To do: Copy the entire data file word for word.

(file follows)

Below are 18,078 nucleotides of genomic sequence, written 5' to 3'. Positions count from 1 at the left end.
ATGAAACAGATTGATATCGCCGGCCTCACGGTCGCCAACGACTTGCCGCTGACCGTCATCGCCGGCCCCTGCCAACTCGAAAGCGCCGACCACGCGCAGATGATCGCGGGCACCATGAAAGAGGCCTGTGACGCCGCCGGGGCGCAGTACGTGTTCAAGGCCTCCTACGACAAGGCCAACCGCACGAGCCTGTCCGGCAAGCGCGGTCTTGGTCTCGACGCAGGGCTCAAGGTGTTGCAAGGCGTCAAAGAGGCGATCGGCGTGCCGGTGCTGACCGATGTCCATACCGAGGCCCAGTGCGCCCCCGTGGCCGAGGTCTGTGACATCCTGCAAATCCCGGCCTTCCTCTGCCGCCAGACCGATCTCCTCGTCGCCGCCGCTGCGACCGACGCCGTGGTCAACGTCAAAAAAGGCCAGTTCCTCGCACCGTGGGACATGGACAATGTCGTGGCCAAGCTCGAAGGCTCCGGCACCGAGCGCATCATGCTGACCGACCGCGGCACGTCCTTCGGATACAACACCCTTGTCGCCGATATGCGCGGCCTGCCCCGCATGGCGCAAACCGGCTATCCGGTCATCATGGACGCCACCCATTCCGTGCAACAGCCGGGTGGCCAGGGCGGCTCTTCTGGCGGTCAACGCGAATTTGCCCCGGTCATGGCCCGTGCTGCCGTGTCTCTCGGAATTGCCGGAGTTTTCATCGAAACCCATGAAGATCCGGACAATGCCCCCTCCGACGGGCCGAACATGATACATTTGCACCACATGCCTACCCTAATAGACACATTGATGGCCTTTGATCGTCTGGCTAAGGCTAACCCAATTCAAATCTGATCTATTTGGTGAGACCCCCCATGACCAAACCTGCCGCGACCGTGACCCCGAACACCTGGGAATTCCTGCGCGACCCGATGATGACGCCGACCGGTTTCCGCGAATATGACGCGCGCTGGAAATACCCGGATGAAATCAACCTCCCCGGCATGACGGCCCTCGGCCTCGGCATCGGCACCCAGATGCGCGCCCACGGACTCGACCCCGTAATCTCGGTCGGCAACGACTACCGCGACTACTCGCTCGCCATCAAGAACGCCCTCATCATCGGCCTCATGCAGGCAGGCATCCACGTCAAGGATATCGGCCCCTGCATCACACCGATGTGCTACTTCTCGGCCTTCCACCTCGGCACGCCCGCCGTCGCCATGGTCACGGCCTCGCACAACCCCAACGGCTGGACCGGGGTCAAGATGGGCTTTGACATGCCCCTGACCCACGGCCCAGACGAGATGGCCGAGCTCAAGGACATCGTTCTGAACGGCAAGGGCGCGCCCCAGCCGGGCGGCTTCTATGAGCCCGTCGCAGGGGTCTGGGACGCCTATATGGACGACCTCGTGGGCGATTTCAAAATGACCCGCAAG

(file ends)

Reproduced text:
Below are 18,078 nucleotides of genomic sequence, written 5' to 3'. Positions count from 1 at the left end.
ATGAAACAGATTGATATCGCCGGCCTCACGGTCGCCAACGACTTGCCGCTGACCGTCATCGCCGGCCCCTGCCAACTCGAAAGCGCCGACCACGCGCAGATGATCGCGGGCACCATGAAAGAGGCCTGTGACGCCGCCGGGGCGCAGTACGTGTTCAAGGCCTCCTACGACAAGGCCAACCGCACGAGCCTGTCCGGCAAGCGCGGTCTTGGTCTCGACGCAGGGCTCAAGGTGTTGCAAGGCGTCAAAGAGGCGATCGGCGTGCCGGTGCTGACCGATGTCCATACCGAGGCCCAGTGCGCCCCCGTGGCCGAGGTCTGTGACATCCTGCAAATCCCGGCCTTCCTCTGCCGCCAGACCGATCTCCTCGTCGCCGCCGCTGCGACCGACGCCGTGGTCAACGTCAAAAAAGGCCAGTTCCTCGCACCGTGGGACATGGACAATGTCGTGGCCAAGCTCGAAGGCTCCGGCACCGAGCGCATCATGCTGACCGACCGCGGCACGTCCTTCGGATACAACACCCTTGTCGCCGATATGCGCGGCCTGCCCCGCATGGCGCAAACCGGCTATCCGGTCATCATGGACGCCACCCATTCCGTGCAACAGCCGGGTGGCCAGGGCGGCTCTTCTGGCGGTCAACGCGAATTTGCCCCGGTCATGGCCCGTGCTGCCGTGTCTCTCGGAATTGCCGGAGTTTTCATCGAAACCCATGAAGATCCGGACAATGCCCCCTCCGACGGGCCGAACATGATACATTTGCACCACATGCCTACCCTAATAGACACATTGATGGCCTTTGATCGTCTGGCTAAGGCTAACCCAATTCAAATCTGATCTATTTGGTGAGACCCCCCATGACCAAACCTGCCGCGACCGTGACCCCGAACACCTGGGAATTCCTGCGCGACCCGATGATGACGCCGACCGGTTTCCGCGAATATGACGCGCGCTGGAAATACCCGGATGAAATCAACCTCCCCGGCATGACGGCCCTCGGCCTCGGCATCGGCACCCAGATGCGCGCCCACGGACTCGACCCCGTAATCTCGGTCGGCAACGACTACCGCGACTACTCGCTCGCCATCAAGAACGCCCTCATCATCGGCCTCATGCAGGCAGGCATCCACGTCAAGGATATCGGCCCCTGCATCACACCGATGTGCTACTTCTCGGCCTTCCACCTCGGCACGCCCGCCGTCGCCATGGTCACGGCCTCGCACAACCCCAACGGCTGGACCGGGGTCAAGATGGGCTTTGACATGCCCCTGACCCACGGCCCAGACGAGATGGCCGAGCTCAAGGACATCGTTCTGAACGGCAAGGGCGCGCCCCAGCCGGGCGGCTTCTATGAGCCCGTCGCAGGGGTCTGGGACGCCTATATGGACGACCTCGTGGGCGATTTCAAAATGACCCGCAAG